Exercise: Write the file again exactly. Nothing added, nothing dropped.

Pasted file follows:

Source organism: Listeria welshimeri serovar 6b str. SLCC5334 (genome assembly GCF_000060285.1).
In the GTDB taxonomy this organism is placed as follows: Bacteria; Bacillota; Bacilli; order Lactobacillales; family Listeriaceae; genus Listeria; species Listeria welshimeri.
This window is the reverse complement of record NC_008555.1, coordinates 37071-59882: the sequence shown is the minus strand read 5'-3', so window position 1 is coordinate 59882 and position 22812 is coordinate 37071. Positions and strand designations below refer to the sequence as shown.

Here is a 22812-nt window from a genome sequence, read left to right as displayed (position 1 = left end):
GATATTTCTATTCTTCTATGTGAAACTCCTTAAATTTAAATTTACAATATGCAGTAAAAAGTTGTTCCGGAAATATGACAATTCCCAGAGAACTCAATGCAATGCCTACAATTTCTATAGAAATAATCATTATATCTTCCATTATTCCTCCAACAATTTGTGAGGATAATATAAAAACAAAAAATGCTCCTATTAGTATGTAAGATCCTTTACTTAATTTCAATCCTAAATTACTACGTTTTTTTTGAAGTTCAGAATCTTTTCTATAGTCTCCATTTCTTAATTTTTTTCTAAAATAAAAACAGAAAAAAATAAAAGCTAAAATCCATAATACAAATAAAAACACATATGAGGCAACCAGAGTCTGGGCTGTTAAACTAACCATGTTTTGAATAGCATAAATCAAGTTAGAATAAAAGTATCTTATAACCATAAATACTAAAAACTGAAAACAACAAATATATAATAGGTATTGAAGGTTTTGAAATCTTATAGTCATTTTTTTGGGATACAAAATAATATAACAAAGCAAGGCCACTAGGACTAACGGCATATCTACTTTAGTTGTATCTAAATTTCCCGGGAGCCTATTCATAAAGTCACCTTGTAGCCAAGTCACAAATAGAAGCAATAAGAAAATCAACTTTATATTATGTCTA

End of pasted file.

Source organism: Listeria welshimeri serovar 6b str. SLCC5334 (genome assembly GCF_000060285.1).
In the GTDB taxonomy this organism is placed as follows: Bacteria; Bacillota; Bacilli; order Lactobacillales; family Listeriaceae; genus Listeria; species Listeria welshimeri.
This window is the reverse complement of record NC_008555.1, coordinates 37071-59882: the sequence shown is the minus strand read 5'-3', so window position 1 is coordinate 59882 and position 22812 is coordinate 37071. Positions and strand designations below refer to the sequence as shown.

Here is a 22812-nt window from a genome sequence, read left to right as displayed (position 1 = left end):
GATATTTCTATTCTTCTATGTGAAACTCCTTAAATTTAAATTTACAATATGCAGTAAAAAGTTGTTCCGGAAATATGACAATTCCCAGAGAACTCAATGCAATGCCTACAATTTCTATAGAAATAATCATTATATCTTCCATTATTCCTCCAACAATTTGTGAGGATAATATAAAAACAAAAAATGCTCCTATTAGTATGTAAGATCCTTTACTTAATTTCAATCCTAAATTACTACGTTTTTTTTGAAGTTCAGAATCTTTTCTATAGTCTCCATTTCTTAATTTTTTTCTAAAATAAAAACAGAAAAAAATAAAAGCTAAAATCCATAATACAAATAAAAACACATATGAGGCAACCAGAGTCTGGGCTGTTAAACTAACCATGTTTTGAATAGCATAAATCAAGTTAGAATAAAAGTATCTTATAACCATAAATACTAAAAACTGAAAACAACAAATATATAATAGGTATTGAAGGTTTTGAAATCTTATAGTCATTTTTTTGGGATACAAAATAATATAACAAAGCAAGGCCACTAGGACTAACGGCATATCTACTTTAGTTGTATCTAAATTTCCCGGGAGCCTATTCATAAAGTCACCTTGTAGCCAAGTCACAAATAGAAGCAATAAGAAAATCAACTTTATATTATGTCTA